The mother of all EU summits yields to xenophobia
The EU leaders’ meeting in Brussels last week was dubbed the “mother of all summits” because it was convened to deal with extremely difficult issues, including migration, Brexit and the threats from Russia. Key among the issues was the idea of building up Europe’s defenses in light of skepticism about the cross-Atlantic alliance.
But the issue of migration dominated the news coverage of a summit held in the shadow of growing populism throughout Europe, epitomized by the victory of a right-wing coalition in Italy, one of the EU’s founding members. The summit also highlighted the growing challenges to Chancellor Angela Merkel’s leadership in Europe and within Germany itself.
The summit was especially important because it was held following the failure of the G-7 meeting in Canada, where the Western alliance showed pronounced strains, with US President Donald Trump cutting short his participation and publicly exchanging barbs with his host, Canadian Prime Minister Justin Trudeau. Talk about building a native European defense capability (without the US), which had been discussed as a possibility before, had become more pronounced since the G-7 summit and was a key subject of discussion at the EU summit.
Antonio Tajani, the European Parliament president, dramatically compared Europe’s migration crisis to the devastating Second Punic War of nearly 2,300 years ago, which pitted the Carthaginians (from Carthage in present day Tunisia) against the Romans (from Italy). He is reflecting what some Europeans think about the situation. Such apocalyptic views have fueled the rise of the extreme right in Italy and across Europe. Echoes of the Crusades, Ottoman wars, and now the Punic Wars have all been drummed up to change the discourse from averting a humanitarian crisis in Africa and the Middle East to ramping up the defenses of fortress Europe.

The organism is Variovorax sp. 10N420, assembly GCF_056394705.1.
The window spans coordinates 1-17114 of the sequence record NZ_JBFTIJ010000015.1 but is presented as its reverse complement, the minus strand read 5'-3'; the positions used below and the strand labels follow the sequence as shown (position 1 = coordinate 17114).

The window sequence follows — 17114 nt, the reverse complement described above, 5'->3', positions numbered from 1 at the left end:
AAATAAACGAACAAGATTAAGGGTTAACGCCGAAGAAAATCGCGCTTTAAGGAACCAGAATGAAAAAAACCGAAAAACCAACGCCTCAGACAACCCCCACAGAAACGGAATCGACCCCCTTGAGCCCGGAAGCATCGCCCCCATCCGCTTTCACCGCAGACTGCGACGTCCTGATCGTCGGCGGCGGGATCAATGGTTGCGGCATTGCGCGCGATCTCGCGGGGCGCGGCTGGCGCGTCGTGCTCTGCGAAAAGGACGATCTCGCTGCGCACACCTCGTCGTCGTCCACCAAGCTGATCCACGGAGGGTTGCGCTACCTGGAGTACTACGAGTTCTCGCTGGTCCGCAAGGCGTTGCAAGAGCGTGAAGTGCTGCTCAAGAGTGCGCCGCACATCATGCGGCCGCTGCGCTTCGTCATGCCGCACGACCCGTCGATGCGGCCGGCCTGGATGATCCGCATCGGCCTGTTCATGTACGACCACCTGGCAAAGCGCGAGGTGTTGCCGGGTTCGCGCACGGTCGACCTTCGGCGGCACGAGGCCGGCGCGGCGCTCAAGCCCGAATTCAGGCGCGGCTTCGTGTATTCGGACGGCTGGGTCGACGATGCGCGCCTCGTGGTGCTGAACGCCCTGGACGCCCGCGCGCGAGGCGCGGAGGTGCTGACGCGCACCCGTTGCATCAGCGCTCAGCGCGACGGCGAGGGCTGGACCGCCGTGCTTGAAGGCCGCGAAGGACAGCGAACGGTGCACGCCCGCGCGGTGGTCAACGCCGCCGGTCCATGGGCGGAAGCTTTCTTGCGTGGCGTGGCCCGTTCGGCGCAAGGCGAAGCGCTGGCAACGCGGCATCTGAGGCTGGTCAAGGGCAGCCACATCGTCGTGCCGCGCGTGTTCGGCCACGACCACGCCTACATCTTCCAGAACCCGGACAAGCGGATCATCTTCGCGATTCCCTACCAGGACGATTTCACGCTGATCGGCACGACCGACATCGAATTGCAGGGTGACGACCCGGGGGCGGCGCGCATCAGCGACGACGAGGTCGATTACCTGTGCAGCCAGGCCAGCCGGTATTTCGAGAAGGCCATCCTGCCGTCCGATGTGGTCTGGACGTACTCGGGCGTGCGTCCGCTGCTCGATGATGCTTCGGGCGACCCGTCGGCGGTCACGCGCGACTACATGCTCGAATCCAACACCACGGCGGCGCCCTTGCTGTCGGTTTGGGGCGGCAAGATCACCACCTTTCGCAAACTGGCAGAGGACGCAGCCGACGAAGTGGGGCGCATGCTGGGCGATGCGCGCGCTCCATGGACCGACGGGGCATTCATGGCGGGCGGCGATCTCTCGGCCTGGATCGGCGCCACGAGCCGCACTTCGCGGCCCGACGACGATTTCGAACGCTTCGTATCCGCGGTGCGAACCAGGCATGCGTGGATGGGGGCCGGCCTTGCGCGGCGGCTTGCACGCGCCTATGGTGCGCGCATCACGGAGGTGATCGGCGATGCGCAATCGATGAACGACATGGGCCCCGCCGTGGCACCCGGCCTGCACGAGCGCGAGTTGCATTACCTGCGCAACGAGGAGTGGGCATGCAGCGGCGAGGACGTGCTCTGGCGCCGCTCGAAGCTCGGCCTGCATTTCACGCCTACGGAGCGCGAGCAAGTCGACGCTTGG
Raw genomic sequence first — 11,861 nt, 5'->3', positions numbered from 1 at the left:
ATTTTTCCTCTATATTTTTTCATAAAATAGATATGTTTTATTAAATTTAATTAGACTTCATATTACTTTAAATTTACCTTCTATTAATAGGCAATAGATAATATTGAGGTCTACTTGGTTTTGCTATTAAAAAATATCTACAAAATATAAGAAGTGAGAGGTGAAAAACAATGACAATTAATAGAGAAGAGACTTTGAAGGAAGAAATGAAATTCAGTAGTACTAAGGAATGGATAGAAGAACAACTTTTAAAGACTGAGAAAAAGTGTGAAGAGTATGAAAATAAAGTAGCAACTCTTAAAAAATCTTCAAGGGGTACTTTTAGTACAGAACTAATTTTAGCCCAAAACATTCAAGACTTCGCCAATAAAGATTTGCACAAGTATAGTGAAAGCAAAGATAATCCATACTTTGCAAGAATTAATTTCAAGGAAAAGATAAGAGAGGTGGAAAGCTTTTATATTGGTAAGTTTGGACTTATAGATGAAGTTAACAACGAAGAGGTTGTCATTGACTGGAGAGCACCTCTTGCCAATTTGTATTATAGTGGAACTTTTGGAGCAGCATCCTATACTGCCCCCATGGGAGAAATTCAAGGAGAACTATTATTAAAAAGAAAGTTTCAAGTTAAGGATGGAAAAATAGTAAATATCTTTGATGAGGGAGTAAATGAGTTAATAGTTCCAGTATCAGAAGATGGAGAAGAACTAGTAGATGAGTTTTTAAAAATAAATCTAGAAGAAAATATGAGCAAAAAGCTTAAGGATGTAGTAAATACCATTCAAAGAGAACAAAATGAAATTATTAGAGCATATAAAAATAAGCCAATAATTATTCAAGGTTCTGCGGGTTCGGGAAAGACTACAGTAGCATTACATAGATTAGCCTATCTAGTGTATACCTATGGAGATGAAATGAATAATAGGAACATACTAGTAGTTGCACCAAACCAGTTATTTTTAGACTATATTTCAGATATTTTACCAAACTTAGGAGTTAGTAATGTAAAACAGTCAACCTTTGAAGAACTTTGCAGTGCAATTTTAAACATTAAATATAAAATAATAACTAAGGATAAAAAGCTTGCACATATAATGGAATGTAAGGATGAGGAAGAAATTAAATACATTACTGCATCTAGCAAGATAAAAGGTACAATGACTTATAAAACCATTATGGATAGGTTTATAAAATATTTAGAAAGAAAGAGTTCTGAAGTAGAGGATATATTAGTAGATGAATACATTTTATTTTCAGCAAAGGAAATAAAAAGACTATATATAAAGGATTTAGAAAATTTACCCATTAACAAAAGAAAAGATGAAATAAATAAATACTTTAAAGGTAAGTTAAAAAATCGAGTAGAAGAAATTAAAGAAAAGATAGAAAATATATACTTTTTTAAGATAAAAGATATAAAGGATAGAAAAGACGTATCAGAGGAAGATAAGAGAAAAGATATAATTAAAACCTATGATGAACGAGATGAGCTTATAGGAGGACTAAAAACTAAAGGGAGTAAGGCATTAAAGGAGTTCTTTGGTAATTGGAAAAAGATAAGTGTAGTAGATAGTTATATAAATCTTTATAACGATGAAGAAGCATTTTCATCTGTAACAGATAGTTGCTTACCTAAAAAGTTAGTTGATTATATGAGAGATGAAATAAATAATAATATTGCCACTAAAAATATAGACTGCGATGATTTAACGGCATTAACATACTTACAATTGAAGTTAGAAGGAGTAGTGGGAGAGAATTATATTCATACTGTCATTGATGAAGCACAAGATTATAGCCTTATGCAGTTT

It appears as if the summit has succumbed to the fear of refugees and migrants — xenophobia stoked and exploited by right-wing groups. The new Italian leadership claimed victory at the EU summit. New Prime Minister Giuseppe Conte left the meeting by saying that the deal on migration meant that “Italy is no longer alone.” After the recent change in its leadership, Rome has refused to allow ships carrying refugees and migrants from Africa, Asia and the Middle East to land on its shores. Italy is indeed not alone; several EU members have repeatedly and stubbornly flouted international law and EU regulations in dealing with these hapless guests. But will this be EU policy now, after the summit, as Conte claimed?
The 28 EU states have a combined population of about 515 million and a GDP of about $17 trillion. Yet they are not able to devise a policy to absorb a relatively small influx of refugees and migrants.
Abdel Aziz Aluwaisheg
Although the deal fell short of what refugee and migrant groups had hoped, some thought it was ceding too much to the refugee advocates. Following the summit, German Interior Minister Horst Seehofer announced that he was considering resigning from his cabinet post, as well as his role as head of the Bavarian Christian Social Union, thus threatening to unravel the governing coalition that Merkel worked so hard to preserve.